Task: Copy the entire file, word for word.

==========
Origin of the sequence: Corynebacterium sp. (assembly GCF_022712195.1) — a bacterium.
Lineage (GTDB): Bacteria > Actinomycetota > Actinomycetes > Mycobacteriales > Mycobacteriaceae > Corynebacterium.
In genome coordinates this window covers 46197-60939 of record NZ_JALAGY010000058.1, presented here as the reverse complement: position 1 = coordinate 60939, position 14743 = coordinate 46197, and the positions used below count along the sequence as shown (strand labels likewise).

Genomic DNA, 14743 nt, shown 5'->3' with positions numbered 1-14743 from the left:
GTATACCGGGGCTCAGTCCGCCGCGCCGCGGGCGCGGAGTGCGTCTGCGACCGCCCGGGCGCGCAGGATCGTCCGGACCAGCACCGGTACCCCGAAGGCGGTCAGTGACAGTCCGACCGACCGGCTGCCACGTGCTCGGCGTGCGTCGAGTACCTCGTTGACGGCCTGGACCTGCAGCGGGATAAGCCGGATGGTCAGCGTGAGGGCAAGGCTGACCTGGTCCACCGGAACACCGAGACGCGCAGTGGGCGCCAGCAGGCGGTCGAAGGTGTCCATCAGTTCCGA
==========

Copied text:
Origin of the sequence: Corynebacterium sp. (assembly GCF_022712195.1) — a bacterium.
Lineage (GTDB): Bacteria > Actinomycetota > Actinomycetes > Mycobacteriales > Mycobacteriaceae > Corynebacterium.
In genome coordinates this window covers 46197-60939 of record NZ_JALAGY010000058.1, presented here as the reverse complement: position 1 = coordinate 60939, position 14743 = coordinate 46197, and the positions used below count along the sequence as shown (strand labels likewise).

Genomic DNA, 14743 nt, shown 5'->3' with positions numbered 1-14743 from the left:
GTATACCGGGGCTCAGTCCGCCGCGCCGCGGGCGCGGAGTGCGTCTGCGACCGCCCGGGCGCGCAGGATCGTCCGGACCAGCACCGGTACCCCGAAGGCGGTCAGTGACAGTCCGACCGACCGGCTGCCACGTGCTCGGCGTGCGTCGAGTACCTCGTTGACGGCCTGGACCTGCAGCGGGATAAGCCGGATGGTCAGCGTGAGGGCAAGGCTGACCTGGTCCACCGGAACACCGAGACGCGCAGTGGGCGCCAGCAGGCGGTCGAAGGTGTCCATCAGTTCCGA